Wednesday, 4 October 2017

Figures who have impacted my journey: Larry Hurtado

Some notes:

- Book chapter is out! Check it out here. Almost works as a standalone paper.

- Quote from James McGrath review of Ehrman's most recent book:  Accurate memory is preserved, even in the process of distorting or reinterpreting it. And so it is frustrating when Ehrman discusses the work of famous form critics such as Bultmann and Dibelius but talks only about the fabrication of memories to meet the needs of churches in the pregospels period, to the neglect of the more interesting question of how the needs of those churches might have led to the reinterpretation of things the early Christians remembered about what Jesus said and did that were not pure fabrication (64–65). Some will suspect that Ehrman is still influenced here by his fundamentalist background, which tends to think of matters of authenticity or historicity in an all-or-nothing manner.

By the way, apologies to McGrath for probably mispronouncing his name!
- John's gospel criticism, please don't misunderstand me on the Jesus is/is not God thing!
- Dr. Hurtado's blog:
- Dr. Hurtado's interviews on Trinities hereherehere and here
- Dr. Hurtado's personal recommendation to my series on his post here
- Tetragram/tetragrammaton , relief from trinity work. First contact. Explain the project *dormant*
- My "gleanings" from my first response series (first series summary here) to Lord Jesus Christ
- Key terms: programmatic inclusion alongside. Binitarian.
- Question of centrality (see my post on Hurtado's opening words here)
- mutation proponent, and "unsuccessful mutations"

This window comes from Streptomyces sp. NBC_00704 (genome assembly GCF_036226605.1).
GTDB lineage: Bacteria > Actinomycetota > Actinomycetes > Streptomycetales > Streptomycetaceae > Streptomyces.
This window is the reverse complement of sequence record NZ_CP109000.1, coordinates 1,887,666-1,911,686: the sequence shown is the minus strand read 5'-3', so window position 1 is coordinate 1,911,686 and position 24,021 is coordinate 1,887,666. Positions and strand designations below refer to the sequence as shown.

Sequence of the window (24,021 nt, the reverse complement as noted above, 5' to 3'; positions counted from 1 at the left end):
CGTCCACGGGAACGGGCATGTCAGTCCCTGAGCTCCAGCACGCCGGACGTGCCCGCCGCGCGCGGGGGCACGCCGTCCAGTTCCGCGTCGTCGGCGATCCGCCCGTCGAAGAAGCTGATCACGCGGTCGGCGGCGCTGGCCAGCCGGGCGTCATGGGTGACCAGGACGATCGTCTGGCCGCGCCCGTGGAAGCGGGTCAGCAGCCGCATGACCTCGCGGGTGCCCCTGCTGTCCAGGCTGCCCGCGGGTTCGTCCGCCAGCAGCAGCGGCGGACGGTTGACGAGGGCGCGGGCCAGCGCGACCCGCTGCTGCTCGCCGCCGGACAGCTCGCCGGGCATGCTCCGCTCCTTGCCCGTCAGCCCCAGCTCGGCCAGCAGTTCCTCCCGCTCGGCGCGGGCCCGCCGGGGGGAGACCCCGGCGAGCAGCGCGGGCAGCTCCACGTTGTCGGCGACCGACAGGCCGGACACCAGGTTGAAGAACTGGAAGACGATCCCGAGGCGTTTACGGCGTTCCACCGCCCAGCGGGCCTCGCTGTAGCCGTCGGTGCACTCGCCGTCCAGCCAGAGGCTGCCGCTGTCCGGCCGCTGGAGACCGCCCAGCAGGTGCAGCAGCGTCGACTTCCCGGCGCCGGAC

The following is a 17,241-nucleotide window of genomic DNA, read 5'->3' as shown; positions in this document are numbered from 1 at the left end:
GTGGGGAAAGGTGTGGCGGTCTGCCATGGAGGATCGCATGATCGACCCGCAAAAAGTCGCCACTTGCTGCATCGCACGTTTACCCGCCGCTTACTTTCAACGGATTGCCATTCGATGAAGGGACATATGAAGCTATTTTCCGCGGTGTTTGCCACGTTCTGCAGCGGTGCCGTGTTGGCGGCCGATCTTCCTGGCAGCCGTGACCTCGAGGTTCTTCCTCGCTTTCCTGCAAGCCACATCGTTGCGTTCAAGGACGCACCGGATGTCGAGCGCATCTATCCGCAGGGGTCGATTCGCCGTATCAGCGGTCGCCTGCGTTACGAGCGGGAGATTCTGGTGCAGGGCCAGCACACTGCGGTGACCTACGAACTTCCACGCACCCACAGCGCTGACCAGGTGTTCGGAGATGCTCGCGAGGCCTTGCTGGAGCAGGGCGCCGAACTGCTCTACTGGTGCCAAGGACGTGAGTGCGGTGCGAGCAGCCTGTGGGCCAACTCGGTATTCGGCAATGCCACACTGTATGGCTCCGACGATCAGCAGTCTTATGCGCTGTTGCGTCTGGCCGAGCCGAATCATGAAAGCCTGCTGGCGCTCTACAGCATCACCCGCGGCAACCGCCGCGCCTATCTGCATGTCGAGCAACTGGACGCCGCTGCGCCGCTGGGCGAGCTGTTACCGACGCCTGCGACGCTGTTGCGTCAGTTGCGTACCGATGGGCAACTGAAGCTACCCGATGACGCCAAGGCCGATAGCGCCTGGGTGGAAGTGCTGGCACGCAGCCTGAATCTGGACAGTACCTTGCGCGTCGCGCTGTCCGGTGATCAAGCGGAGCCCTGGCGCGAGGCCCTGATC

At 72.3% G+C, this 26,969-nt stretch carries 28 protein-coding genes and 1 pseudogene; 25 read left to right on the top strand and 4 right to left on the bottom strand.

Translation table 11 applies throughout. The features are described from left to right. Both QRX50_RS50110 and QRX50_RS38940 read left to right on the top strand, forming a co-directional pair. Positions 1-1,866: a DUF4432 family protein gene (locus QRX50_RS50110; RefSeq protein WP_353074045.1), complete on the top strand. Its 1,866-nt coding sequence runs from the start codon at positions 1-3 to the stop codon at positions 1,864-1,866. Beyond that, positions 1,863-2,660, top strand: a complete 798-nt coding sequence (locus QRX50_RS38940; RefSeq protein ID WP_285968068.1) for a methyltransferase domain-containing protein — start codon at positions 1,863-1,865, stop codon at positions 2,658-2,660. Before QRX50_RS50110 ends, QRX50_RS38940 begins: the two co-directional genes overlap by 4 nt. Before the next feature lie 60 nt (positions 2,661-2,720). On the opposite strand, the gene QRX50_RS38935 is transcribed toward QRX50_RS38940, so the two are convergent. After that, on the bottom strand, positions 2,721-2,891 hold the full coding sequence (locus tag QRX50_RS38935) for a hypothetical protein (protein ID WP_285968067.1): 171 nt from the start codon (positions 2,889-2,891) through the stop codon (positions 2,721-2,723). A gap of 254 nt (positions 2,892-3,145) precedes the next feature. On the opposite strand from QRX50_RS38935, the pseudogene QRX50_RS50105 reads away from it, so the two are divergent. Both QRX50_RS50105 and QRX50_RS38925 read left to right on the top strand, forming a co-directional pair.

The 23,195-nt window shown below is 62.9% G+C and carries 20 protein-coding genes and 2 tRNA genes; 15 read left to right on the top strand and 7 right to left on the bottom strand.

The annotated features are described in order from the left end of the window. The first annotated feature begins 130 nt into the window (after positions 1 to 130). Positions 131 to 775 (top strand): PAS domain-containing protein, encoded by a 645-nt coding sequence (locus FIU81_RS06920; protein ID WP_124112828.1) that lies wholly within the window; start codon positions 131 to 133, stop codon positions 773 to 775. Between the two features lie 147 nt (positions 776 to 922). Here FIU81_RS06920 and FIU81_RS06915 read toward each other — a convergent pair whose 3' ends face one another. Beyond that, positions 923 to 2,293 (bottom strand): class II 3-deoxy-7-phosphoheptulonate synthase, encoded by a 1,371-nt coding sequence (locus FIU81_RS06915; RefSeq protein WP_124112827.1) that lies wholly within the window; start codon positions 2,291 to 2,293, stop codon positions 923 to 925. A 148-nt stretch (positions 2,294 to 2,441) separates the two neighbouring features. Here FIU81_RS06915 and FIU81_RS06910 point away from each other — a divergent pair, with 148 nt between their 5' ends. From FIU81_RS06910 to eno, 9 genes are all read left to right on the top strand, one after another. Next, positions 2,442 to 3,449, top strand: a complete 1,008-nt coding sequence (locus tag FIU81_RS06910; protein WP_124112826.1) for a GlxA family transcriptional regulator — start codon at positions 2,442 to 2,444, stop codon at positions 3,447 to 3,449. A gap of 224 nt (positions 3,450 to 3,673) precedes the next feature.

- methodology
- Jesus as LORD/Lord.... more on that next time!


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  2. Hello John,

    "those churches might have led to the reinterpretation of things the early Christians remembered about what Jesus said and did that were not pure fabrication (64–65)."

    Can you please tell me why was there a need for "reinterpretation"?

    1. Hi Shaad. You might be taking issue with McGrath's usage of the word "reinterpretation". I'm not sure the "re" is entirely necessary here but it's not out of place either in my view. However, this post is not about McGrath's or even Ehrman's influence on my perspective. Thanks, John

    2. Hello John,

      I think i posted my comment two times by mistake, sorry about that. Well i don't have any issue with his usage of the word because when i think carefully about it, it does make sense considering the history of the pre-gospels period...

  3. But i do think the "re" isn't needed...

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  5. Hi John,

    These podcasts are super interesting, I'm just commenting on the *only* minor detail on which I have slight disagreements, so don't see the below as negative!

    At around 32'-34' you argue that from a historical perspective we can say that, conceptually speaking, greatness equates centrality. Therefore, these non-nicene creeds both affirming the subordination of the Son and the 'preservation of the trinity' were trapped in a paradox (which played a role in the following developments).